• In 1933 jat leader “deshraj” from bharatpur state tried to organize farmers and announced a “mahayagya” in sikar.
  • The permission for the use of an elephant for the secretary of jaat sabha during this mahayagya was denied by the sikar ruler resulting in heavy friction between the administration and the jaat peasant leaders.
  • Thakur maansingh of sehot misbehaved with female farmers in a the village “sotiya ka baas” which resulted in a grand all women conference on 25 april 1934 under the leadership of “kishori devi”.
  • In april 1935 a violent incident happened in “kudan” village of sikar thikana where police fired upon jat farmers over the issue of non payment of revenue, killing around 4 farmers.
  • This particular incident amplified the vigour of the movement and ultimately the  Jaipur ruler took notice of the problem and situation finally eased down.
  • The main leaders involved in the movement from sikar were – Sardar Harlal singh, Netram singh, Prithvisingh gothda and a notable female leader was “Dhaapi dadi”.
  • The movement spread to other thikanas of shekhawati as well, pushing the government to form proper land survey and settlement system.
  • The prolonged farmer agitations ended with the formation of popular government under Hiralal shahtri in 1947.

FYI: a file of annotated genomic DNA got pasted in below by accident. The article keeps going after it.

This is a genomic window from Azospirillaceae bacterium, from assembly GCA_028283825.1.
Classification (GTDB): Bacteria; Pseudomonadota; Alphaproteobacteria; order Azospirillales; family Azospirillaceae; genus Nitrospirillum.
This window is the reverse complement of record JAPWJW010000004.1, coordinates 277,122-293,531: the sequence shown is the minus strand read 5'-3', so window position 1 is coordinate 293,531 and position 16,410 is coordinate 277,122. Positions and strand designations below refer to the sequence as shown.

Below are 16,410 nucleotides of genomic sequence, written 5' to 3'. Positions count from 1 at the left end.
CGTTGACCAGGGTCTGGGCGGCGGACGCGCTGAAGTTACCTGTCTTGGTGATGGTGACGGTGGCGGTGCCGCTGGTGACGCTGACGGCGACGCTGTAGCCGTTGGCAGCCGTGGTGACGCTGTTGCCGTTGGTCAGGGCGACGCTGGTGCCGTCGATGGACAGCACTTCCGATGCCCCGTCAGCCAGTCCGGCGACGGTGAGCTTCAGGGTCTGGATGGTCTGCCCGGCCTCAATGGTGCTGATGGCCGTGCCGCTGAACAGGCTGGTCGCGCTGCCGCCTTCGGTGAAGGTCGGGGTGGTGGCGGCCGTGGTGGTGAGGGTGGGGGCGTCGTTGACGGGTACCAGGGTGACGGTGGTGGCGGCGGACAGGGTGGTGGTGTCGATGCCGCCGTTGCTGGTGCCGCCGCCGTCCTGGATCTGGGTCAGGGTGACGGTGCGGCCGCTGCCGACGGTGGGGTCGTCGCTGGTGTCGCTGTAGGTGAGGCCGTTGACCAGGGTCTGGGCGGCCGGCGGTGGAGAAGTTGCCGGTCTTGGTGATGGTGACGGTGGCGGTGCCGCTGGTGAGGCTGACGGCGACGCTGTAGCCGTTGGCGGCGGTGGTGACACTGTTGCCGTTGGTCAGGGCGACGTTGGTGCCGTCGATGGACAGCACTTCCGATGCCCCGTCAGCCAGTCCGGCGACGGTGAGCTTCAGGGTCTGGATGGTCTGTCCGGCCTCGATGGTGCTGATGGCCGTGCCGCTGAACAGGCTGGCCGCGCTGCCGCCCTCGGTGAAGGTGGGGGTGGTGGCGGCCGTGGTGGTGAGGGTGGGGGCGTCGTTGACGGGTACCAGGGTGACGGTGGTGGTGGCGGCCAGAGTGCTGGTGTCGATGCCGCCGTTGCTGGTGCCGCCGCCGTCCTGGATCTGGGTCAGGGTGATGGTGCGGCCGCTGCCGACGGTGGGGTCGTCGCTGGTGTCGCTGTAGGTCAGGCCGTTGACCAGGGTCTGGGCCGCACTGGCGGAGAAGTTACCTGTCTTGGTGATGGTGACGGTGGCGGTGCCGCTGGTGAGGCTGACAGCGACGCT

Marwar Peasant Movement

  • In may 1938 Marwar lokparishad was established which started the agitation in the support of farmers.
  • On 28th march 1942 the members of the parishad tried to celebrate “responsible government day” in a chandrawal village of the state escalating the movement to another level.
  • Dabra incident – on 13th march 1947 in the village of Dabra(deedwana) the men of local zamindar attacked the gathering of farmers called by the marwar lok parishad in the house of local peasant leader “motilal chaudhary”.
  • Some leaders who were beaten badly in the violent incident – Mathuradas mathur, Dwarkadas purohit, Radhakishan bohra, CR chaupasniwala and others.

Bikaner Peasant Movement

  • In the series of events, the agitations in  the “dudhwakhara” village led by leader hanumansingh occupies a specific place, he got jailed in the process and kept fighting for the rights of farmers till the very end.
  • On the call of Bikaner praja parishad a political assembly was organized in raisinghnagar on 30th june 1946, where a person named “birbal singh” died in the the scuffle between police and the agitators.
  • Kaangad incident – during the famine of 1946 the jagirdar of kangad tried to collect full revenue from the farmers leading to his official complaint to the Bikaner maharaja.
  • In the aftermath of this event the jagirdar tortured the farmers with heavy violence which was condemned by everyone.
  • “Kumbharam arya” was one of the main leaders involved in this movement, he was also associated with Bikaner praja parishad and wrote a book “Kisaan andolan kyu? “ based on his experiences and observations.
error: Content is protected !!